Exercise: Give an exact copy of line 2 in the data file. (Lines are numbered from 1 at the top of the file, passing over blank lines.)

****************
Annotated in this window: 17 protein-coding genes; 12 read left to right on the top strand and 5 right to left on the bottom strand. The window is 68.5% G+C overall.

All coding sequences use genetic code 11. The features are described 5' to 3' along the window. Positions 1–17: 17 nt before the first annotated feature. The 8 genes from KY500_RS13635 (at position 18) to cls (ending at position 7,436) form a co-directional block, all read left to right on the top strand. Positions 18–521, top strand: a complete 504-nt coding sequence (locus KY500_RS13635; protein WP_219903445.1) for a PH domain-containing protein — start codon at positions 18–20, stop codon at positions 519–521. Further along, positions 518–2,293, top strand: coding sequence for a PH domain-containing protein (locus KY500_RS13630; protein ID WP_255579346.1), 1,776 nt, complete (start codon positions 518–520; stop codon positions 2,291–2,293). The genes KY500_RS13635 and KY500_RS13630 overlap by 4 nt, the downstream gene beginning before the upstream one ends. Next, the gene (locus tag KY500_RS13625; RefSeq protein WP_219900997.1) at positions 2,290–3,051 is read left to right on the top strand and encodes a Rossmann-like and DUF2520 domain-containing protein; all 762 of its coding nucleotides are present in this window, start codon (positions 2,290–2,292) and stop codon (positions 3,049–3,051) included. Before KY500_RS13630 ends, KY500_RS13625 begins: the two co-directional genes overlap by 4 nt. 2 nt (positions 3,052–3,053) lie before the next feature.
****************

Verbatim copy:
All coding sequences use genetic code 11. The features are described 5' to 3' along the window. Positions 1–17: 17 nt before the first annotated feature. The 8 genes from KY500_RS13635 (at position 18) to cls (ending at position 7,436) form a co-directional block, all read left to right on the top strand. Positions 18–521, top strand: a complete 504-nt coding sequence (locus KY500_RS13635; protein WP_219903445.1) for a PH domain-containing protein — start codon at positions 18–20, stop codon at positions 519–521. Further along, positions 518–2,293, top strand: coding sequence for a PH domain-containing protein (locus KY500_RS13630; protein ID WP_255579346.1), 1,776 nt, complete (start codon positions 518–520; stop codon positions 2,291–2,293). The genes KY500_RS13635 and KY500_RS13630 overlap by 4 nt, the downstream gene beginning before the upstream one ends. Next, the gene (locus tag KY500_RS13625; RefSeq protein WP_219900997.1) at positions 2,290–3,051 is read left to right on the top strand and encodes a Rossmann-like and DUF2520 domain-containing protein; all 762 of its coding nucleotides are present in this window, start codon (positions 2,290–2,292) and stop codon (positions 3,049–3,051) included. Before KY500_RS13630 ends, KY500_RS13625 begins: the two co-directional genes overlap by 4 nt. 2 nt (positions 3,052–3,053) lie before the next feature.